Even before the global pandemic, Amazon was facing increased scrutiny from regulatory bodies. On March 2, 2020, the SHOP SAFE Act was introduced to Congress and referred to the US House Committee on the Judiciary. The act would hold Amazon and other online marketplaces accountable for counterfeits sold on their platforms.
Jeff Bezos also testified before Congress in July of 2020, and Amazon submitted written answers to follow-up questions in September. In October, the committee published a 450-page report with their findings from a 16–month antitrust investigation recommending antitrust actions be taken. 2021 may see some of those actions introduced to Congress.
Jeff Bezos Passes the Reins
In addition to potential legislation, the year will also witness several major changes in Amazon leadership. Founder and CEO Jeff Bezos stated that he will step down from his role to become the Executive Chair in Q3 2021. He will be replaced by Andy Jassy, the CEO of Amazon Web Services (AWS). Jassy has been with Amazon since 1997.
Jeff Wilke, CEO of Amazon Worldwide Consumer, also announced he would retire in Q1 2021. Wilke was replaced by Dave Clark, who has a background in operations. A third Jeff on Amazon’s senior leadership team announced his departure in February 2021. Jeff Blackburn, who served at Amazon for over 20 years, is leaving the company.
As reported by Geekwire, Blackburn’s and Wilke’s departures will enable new CEO Andy Jassy to reshape more of the Amazon leadership team.
Third-Party Seller Services Grow
These changes in senior leadership suggest that Amazon will shift its focus to expanding and improving its platform instead of growing its direct retail relationships with brands. Expanding its platform would increase its value proposition for third-party sellers and advertisers operating on its marketplace, which generated $300 billion of Amazon’s $490 billion GMV in 2020, according to Marketplace Pulse.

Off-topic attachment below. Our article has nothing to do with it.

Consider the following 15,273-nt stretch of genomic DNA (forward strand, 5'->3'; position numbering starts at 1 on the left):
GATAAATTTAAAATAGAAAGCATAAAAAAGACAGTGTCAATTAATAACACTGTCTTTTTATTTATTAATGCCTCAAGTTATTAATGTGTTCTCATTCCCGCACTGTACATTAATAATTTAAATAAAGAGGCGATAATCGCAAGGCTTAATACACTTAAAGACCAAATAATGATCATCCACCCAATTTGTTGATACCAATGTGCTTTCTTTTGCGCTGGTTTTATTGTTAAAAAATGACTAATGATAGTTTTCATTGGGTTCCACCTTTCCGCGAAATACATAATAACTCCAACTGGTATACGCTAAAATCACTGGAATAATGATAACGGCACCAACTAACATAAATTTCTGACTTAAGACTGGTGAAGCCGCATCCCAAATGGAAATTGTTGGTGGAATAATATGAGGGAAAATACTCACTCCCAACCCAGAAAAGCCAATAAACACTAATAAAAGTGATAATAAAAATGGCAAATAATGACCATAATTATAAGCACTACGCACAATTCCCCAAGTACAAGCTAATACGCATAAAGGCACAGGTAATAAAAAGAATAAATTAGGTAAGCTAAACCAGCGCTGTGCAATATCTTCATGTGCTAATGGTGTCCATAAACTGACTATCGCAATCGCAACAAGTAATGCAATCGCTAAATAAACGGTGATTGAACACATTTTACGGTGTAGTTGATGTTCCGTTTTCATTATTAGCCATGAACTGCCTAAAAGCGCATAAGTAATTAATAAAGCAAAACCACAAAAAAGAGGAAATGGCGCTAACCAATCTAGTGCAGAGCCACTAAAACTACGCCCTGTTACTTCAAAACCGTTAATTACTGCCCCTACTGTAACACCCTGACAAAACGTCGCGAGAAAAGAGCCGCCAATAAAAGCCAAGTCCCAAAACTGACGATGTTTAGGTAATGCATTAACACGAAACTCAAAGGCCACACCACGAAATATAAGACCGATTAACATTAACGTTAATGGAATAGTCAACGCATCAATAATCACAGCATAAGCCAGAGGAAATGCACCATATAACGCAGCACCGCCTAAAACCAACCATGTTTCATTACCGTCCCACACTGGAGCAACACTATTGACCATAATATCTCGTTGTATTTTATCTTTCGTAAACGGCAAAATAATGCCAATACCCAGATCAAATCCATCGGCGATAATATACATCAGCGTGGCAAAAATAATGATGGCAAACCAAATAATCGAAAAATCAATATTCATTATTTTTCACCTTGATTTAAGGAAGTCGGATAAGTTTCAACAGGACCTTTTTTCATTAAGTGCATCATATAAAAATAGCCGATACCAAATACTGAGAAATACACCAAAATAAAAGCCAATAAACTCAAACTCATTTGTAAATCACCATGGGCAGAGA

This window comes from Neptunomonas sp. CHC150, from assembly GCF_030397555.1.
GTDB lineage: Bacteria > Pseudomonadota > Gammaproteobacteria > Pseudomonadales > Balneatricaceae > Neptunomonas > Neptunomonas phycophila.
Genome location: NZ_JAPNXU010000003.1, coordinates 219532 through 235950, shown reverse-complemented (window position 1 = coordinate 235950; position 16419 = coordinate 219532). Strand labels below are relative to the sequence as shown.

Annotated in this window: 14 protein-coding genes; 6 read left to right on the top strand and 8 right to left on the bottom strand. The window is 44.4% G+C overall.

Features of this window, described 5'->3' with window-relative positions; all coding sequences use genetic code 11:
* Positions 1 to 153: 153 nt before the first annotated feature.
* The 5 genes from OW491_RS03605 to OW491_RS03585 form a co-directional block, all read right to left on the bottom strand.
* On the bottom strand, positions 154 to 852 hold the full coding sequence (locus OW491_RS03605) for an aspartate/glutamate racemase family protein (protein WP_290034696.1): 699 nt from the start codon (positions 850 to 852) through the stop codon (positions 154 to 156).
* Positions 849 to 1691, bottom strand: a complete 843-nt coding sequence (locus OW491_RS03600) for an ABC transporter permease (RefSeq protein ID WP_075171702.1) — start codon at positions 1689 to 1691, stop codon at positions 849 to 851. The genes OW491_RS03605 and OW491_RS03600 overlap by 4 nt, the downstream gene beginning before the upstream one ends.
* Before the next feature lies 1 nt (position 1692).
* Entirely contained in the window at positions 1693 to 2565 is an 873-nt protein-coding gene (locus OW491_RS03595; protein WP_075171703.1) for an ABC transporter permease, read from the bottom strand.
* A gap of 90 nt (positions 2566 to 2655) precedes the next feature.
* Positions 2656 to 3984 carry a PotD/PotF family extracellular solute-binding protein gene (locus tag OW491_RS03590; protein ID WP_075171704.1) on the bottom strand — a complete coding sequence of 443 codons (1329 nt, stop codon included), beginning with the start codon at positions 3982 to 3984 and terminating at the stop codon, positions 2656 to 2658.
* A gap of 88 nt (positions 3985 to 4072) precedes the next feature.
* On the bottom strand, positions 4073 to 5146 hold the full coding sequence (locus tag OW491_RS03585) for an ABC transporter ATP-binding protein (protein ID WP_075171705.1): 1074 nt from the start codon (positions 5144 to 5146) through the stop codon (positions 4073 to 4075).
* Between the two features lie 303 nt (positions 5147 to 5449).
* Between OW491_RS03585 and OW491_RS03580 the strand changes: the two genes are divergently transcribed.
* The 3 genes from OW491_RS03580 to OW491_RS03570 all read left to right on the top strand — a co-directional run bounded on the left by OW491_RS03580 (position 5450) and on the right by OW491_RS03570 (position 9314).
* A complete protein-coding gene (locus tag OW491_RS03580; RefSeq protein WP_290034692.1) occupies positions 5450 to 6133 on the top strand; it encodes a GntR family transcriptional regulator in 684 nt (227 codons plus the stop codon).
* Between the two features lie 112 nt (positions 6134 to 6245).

If this is the case, all but the largest brands will be expected to sell on Amazon as their own seller or through third-party sellers. This shift has been trending for some time, with third-party seller services growing 57% year-on-year in 2020.
Amazon also acquired a Shopify competitor called Selz in January 2021. Like Shopify, Selz serves as a central hub through which sellers can manage multiple ecommerce sales channels. Amazon’s acquisition of Selz, especially after Shopify’s stellar performance in 2020, demonstrates Amazon’s continued investment in enabling brands to represent themselves on the marketplace.
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Amazon Expands Advertising Services